There are five basic principles in my training program. These are quite simple.
Principle Number 1: build and maintain the aerobic base. In its most basic form this is simply building up and sustaining weekly miles. To a beginning long distance runner, the most important thing is to run long distances. So, my training has always built around intelligently building your base. I'm not a fan of doing cross-training as a substitute for running mileage. To round out a fitness program, fine. But if you want to be a good runner, you have to run...period...end of discussion. How many Kenyans have you seen riding a bike?
Principle Number 2: Build strength in your legs. Don't avoid a hilly course. You have to develop both the front of your thighs (quadriceps) and the back of your thighs (hamstrings) through the rolling hill courses. Run on some uneven terrain (trails) to develop the lower leg (calf) muscles and ankle stability.
Principle Number 3: Grow the body's capacity to run faster at a lower heart rate. There are many methods to do this. Running hill repeats are pretty fail safe, but I like to just slowly pick up the pace gently over a distance. Doesn't have to be real long, but don't make it a short sprint.You can use a Heart Rate Monitor (I don't) to control your effort, but I find these efforts should be hard, but smooth and not in the "I'm absolutely dying" category. These run at or below my anaerobic threshold (basically always conversational).
Principle Number 4: Specificity of training. Teach the mind to deal with the adversity that it will face come race day. This requires doing long runs and shorter races on similar terrain and under similar conditions as the race I'm training for. Be it heat or hills or trails or rain/snow.Training in these elements prior to race day is critical not only to perform well but to be safe. If you plan to use gels, or drinks, or any other aid during a race, you better use it in training.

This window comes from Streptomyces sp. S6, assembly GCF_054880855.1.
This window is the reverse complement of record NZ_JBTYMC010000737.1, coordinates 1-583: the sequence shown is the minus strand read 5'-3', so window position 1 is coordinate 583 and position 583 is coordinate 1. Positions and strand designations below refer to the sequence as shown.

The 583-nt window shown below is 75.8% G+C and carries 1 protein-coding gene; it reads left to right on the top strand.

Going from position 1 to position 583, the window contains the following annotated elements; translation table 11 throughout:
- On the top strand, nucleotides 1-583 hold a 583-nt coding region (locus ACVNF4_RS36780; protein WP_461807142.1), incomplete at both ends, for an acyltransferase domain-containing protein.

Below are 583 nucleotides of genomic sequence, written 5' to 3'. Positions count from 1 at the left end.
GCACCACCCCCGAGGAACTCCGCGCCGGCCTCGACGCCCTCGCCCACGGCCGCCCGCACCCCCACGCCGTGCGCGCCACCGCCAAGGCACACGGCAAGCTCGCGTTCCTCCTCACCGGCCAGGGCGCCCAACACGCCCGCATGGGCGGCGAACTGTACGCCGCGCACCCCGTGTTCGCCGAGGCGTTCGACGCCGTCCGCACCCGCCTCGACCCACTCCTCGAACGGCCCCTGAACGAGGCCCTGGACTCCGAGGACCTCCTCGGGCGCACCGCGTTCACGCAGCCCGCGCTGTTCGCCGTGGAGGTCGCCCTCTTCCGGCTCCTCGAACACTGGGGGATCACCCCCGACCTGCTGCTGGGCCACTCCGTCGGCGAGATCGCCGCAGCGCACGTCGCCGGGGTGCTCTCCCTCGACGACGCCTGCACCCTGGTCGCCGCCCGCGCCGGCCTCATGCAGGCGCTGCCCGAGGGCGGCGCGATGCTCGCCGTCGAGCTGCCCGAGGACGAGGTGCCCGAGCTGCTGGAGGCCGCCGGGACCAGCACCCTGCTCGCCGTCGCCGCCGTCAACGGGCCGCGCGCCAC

Principle Number 5: The bulk of your training should be done at the pace you intend to run your race. I'll never understand how the heck your body will ever get comfortable at your intended marathon pace if you're doing fast intervals on the track and doing your long runs 1-2 minutes per mile slower than race pace. As a caveat (fancy word for exception to my rule) to this Principle, I do believe Yasso 800's are valuable for a runner trying to improve his previous marathon time.
This, of course, is pretty basic about some of my coaching philosophies, and because they're my Principles, I could change them tomorrow. But, through many years of making a ton of mistakes on myself, I keep coming back to this premise: Keep it as simple as possible with a solid foundation and then tool all that other stuff to what fits you. If you don't like it, you won't stick with it, and there lies the absolute, #1 Principle of all...be consistent.
That's it for this week buckeroos. Ok, gotta go and finish that new Runner's World I got. Maybe there's another training article that I'll be intrigued with and then ignore.
I'll see you on the roads - AL